Turkey Trot

A cheat sheet for your local Thanksgiving dinner

Have your stretchy pants at the ready: The Day of Indulgence is nigh. We're already salivating thinking about the dishes that will line our table—even the one-night appearance of cranberry sauce.

But we know as well as anyone that making a killer Thanksgiving spread can be accompanied by a gravy boat of anxiety. Well, fret not Miami: We've got you covered with a survival guide to help you map out the most important dinner of the year, beginning with the bird.

A Poultry Sum

Don't leave buying your turkey until the last minute: You want to make sure it's high-quality and not juiced up on antibiotics. You still have time to ring up Kosher Kingdom in Aventura and place an order before its Thursday deadline. Unfortunately, it's too late to get a turkey at Proper Sausages, but if you feel like switching it up, you can still place an order for other birds, including Cornish hens, poussin, duck and goose, before the delivery arrives on Monday.

Side Pieces

Whether you like to cook stuffing inside of your bird or on the side, you want it to have a ton of flavor. If you don't have time to make it from scratch, grab some Kansas cornbread or the mushroom and wild rice stuffing ($11 to $36) from Joanna's Market. The sweet potato pudding topped with golden marshmallows is a hit as well.

For other sides, as well as last-minute party favors—including assorted baked goods, cheeses, caviars, wines, pies and specialty cakes—any of the three Epicure markets are one-stop shops. We especially like the Mekong flower rice ($10 per pound). If you're attending a dinner, bring a little something with you for the host: Flavorish Market has all of the aforementioned, plus artisanal jams, chutneys, spreads, spices, pickles and tapenades, as well as a great selection of gift-y items.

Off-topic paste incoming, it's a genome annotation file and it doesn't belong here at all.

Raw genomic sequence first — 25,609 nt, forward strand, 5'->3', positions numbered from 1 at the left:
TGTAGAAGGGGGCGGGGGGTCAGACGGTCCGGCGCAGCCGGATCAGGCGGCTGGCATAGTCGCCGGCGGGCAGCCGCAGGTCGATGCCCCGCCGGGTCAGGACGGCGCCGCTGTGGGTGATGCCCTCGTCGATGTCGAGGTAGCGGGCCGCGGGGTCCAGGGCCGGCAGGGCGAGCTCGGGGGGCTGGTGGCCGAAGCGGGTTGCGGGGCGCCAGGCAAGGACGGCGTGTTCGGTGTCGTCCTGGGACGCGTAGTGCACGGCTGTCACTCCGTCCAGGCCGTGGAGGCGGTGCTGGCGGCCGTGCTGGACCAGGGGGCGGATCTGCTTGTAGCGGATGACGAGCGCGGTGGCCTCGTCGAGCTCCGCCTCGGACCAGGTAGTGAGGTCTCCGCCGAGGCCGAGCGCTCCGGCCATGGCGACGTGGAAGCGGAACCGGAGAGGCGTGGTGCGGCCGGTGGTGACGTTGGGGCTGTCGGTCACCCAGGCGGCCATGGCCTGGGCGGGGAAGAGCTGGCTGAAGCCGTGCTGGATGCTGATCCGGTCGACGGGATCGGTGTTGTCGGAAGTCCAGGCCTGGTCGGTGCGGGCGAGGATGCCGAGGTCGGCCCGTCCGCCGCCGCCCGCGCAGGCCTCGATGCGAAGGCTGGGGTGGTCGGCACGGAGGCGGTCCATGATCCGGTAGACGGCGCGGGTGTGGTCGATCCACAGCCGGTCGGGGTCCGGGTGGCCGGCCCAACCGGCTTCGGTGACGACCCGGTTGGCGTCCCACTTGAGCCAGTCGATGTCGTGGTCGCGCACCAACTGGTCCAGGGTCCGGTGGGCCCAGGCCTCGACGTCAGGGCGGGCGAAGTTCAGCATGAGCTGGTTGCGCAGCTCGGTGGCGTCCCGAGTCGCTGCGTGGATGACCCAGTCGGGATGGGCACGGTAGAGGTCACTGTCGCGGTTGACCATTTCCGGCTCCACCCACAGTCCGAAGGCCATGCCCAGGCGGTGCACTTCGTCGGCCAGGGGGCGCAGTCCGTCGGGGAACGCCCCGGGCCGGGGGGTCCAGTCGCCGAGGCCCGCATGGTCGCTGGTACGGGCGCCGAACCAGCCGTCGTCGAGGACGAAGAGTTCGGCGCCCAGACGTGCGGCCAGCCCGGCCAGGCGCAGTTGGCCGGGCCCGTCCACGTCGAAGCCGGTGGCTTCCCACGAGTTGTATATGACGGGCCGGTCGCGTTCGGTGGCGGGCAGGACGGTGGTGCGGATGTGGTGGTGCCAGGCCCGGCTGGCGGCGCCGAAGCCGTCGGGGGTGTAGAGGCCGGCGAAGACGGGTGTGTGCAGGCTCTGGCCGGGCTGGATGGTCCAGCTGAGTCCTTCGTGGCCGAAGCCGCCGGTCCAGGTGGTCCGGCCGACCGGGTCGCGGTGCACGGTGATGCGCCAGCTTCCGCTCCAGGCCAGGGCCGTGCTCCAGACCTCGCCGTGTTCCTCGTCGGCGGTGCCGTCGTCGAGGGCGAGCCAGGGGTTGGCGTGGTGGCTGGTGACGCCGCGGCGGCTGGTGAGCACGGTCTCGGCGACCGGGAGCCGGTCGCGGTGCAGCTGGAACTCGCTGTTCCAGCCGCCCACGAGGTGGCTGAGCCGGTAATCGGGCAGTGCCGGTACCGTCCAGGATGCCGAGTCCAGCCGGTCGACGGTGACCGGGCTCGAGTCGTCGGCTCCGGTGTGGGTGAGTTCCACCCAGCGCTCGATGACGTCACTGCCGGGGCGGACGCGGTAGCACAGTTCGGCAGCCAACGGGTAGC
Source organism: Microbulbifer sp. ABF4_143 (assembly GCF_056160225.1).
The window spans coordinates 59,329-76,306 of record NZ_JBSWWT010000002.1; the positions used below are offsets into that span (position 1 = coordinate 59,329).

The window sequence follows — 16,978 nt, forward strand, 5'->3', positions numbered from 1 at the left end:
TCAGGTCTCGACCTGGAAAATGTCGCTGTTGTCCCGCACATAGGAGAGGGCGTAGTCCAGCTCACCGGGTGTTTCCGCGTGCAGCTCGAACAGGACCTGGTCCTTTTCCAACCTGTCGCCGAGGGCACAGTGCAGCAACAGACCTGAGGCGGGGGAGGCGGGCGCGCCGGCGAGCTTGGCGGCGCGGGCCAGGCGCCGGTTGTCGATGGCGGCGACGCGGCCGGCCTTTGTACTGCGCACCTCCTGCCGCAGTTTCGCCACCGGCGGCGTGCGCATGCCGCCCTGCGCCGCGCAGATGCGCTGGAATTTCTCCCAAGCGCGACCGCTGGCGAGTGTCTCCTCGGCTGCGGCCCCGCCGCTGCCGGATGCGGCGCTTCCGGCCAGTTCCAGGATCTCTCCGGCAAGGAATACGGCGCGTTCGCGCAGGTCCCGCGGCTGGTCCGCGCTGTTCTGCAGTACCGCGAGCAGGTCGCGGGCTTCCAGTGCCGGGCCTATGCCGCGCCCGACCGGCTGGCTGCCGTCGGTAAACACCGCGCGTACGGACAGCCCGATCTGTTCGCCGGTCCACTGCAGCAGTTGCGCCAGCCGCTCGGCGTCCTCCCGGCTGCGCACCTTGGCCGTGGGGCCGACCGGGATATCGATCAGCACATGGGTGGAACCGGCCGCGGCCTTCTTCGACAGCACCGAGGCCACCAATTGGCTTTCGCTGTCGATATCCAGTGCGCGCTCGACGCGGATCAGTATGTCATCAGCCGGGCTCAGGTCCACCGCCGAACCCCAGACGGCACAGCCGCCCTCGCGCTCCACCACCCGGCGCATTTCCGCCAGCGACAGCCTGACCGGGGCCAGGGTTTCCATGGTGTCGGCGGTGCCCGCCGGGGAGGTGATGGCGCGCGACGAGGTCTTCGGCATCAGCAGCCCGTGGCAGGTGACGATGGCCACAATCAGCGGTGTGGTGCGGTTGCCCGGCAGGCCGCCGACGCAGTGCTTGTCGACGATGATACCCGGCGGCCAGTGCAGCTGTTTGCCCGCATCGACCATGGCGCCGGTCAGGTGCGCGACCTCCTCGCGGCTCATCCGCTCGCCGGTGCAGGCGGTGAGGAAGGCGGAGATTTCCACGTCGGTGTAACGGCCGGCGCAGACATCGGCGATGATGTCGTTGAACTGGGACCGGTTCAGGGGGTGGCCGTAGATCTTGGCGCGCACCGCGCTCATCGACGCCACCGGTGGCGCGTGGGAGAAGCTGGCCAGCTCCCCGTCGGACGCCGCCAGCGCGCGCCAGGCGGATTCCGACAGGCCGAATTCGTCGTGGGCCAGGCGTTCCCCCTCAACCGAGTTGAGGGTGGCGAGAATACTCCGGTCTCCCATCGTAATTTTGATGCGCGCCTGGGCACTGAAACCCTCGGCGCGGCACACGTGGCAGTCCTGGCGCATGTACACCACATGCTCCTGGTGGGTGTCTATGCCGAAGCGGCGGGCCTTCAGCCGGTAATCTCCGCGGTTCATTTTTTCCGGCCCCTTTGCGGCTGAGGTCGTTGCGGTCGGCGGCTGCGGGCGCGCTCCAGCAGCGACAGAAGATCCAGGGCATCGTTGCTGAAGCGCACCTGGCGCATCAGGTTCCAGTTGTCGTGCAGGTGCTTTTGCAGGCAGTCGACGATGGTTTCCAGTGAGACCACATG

The Life of Pie

Fireman Derek's has opened a bakeshop and café in Wynwood and is taking Thanksgiving orders now for his famous key lime ($25), as well as pecan, chocolate-pecan, blackberry-apple and pumpkin pies. Oh, and he's got pumpkin ($25) and Oreo cheesecakes ($50), too.

The Whole Shebang

Want someone else to do the dirty work from start to finish? Fresh Market's traditional holiday dinner ($80) includes a fully cooked (10- to 12-pound) turkey, traditional herb stuffing, Yukon Gold whipped potatoes, home-style gravy, cranberry relish and a dozen soft-yeast rolls. For a more varied spread, Norman Brother's holiday traditional menu offers fresh Bell & Evans turkey ($6 per pound, smoked or oven-roasted, traditionally and en adobo) and options like wild mushroom and Gruyère cheese stuffing ($30 for two pounds) and green bean almondine ($17 for two pounds). Add a Latin nod to your table with its boiled yucca in garlic sauce with a touch of fresh lime and cilantro ($16 for two pounds).

If all else fails, you can always call in the big guns: local restaurants. MC Kitchen's take-out dinner ($425) comes with a prosciutto-stuffed heritage turkey, and Tongue & Cheek's proper feast ($175 to $225) includes arugula salad with almonds, pear and blue cheese; mashed potatoes with roasted garlic and mascarpone cheese; cinnamon-apple cranberry sauce; green beans and crispy shallots; buttermilk biscuits; turkey gravy; and pecan, apple or pumpkin pie.